"Li-ion and polymer batteries (like the one in your MacBook) last the longest when operated between 20% and 60%. Keeping your battery at 100% most of the time will significantly shorten the lifespan of your MacBooks battery and Replacing an old battery is not only harmful to the environment but also costs up to $ 199. With AlDente installed, you can set a charging limit in a more healthy charging range, and with more features like Sailing Mode or Heat Protection you can keep your battery healthy even longer." - AppHouseKitchen.com
Why you shouldn't charge up to 100%
Charging your laptop's battery to 100%, or any Li-ion/polymer battery for that matter, puts excess strain on it's capacity limits and overtime will decrease the capacity that you can actually charge your laptop too. After some time of straining it, the 100% charge displayed by your computer will no longer represent the amount of time it used to and your computer will become more and more useless as it ages. You won't be able to last through the work day, or through a long meeting anymore like you used to. Your computer will be crippled due to it's old age.
The worst situation would be to keep your laptop plugged in all the time. This will keep your battery at full capacity indefinitely and will wear it out extremely quickly. You could be looking at a dead battery in a few years if you do this! Your battery NEEDS to be cycled every now and then or it will forget how to do so.
The MacBook's "Optimized Charging" Mode
On more recent models of MacBooks, Apple has included a feature in MacOS which is meant to help with this problem. The feature will track your charging and usage history and use it to prevent your MacBook from charging up past 80% until "you need to use it" on battery.
This sounds like an excellent idea, and yes it will most certainly help increase the lifespan of your battery, but it's still not the best care possible. You are not in direct control of the charging, at least apart from physically plugging and unplugging the laptop, and you can't really be sure if the algorithm is doing the best job it could. What does it mean by "when you need to use it"? That could be a little off, especially if you are a random user and don't really have a consistent schedule.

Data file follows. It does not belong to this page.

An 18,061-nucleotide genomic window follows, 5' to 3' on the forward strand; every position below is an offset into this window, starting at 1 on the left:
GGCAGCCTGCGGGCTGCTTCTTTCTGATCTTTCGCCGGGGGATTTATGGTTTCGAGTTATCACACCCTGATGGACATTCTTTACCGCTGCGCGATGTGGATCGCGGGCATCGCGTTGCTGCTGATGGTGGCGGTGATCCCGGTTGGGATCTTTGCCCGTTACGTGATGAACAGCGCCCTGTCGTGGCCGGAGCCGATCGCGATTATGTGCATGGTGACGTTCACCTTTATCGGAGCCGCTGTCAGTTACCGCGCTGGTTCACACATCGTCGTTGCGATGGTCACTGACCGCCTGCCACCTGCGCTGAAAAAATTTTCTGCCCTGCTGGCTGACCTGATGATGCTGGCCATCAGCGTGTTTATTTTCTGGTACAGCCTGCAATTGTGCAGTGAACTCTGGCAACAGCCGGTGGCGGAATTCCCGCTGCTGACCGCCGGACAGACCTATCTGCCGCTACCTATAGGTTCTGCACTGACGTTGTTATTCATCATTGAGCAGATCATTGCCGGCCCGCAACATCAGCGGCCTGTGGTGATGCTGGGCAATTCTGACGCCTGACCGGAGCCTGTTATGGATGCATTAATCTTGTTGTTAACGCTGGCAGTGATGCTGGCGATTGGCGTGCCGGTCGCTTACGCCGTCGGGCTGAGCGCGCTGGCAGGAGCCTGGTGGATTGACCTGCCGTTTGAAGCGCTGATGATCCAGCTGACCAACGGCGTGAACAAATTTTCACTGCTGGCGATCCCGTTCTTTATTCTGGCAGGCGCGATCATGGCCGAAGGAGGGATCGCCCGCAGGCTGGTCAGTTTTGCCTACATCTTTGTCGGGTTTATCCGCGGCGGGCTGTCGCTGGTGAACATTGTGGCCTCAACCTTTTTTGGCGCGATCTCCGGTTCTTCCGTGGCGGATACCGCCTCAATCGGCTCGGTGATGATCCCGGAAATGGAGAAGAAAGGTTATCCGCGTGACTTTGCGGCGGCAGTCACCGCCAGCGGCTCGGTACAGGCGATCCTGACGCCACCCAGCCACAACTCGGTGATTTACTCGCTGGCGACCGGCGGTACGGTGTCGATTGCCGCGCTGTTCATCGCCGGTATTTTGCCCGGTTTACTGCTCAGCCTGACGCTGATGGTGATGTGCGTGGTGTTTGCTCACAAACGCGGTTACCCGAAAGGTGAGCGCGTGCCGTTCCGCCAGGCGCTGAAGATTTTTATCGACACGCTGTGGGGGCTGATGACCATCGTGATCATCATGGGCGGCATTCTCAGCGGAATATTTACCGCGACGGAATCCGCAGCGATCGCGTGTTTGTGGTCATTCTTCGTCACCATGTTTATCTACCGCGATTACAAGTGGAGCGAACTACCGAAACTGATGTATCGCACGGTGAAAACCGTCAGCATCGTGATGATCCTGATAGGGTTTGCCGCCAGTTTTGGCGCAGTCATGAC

The best care you could take would be to NEVER charge up to 100%, keeping the battery above 20%, allowing a slow discharge over time with a full 20%-80% cycle at least every week or so. This is what AlDente allows you to do.
What does AlDente Do?
AlDente solves all these issues by giving you a slider to set the maximum charge level. Once your laptop charges up to this percentage, even when plugged in, it will stop charging. I use this when my laptop is docked so that I can use my external monitor and USB type-A hub all day long while still sleeping at night. There is also a whole list of other features, like "Discharge" and "Top Off", which allow for further control of charging while plugged in. These extra features are included in the paid version of the app, however. I don't have the paid version because the simple slider for maximum percentage does exactly what I need it to do and I don't need the other features, but some may find them handy.
Check it out!
View the AlDente website here. It seems to be an app development team's website that has been solely devoted to just this one app. So, if that changes and their site no longer relates just to AlDente, you'll have to navigate to it.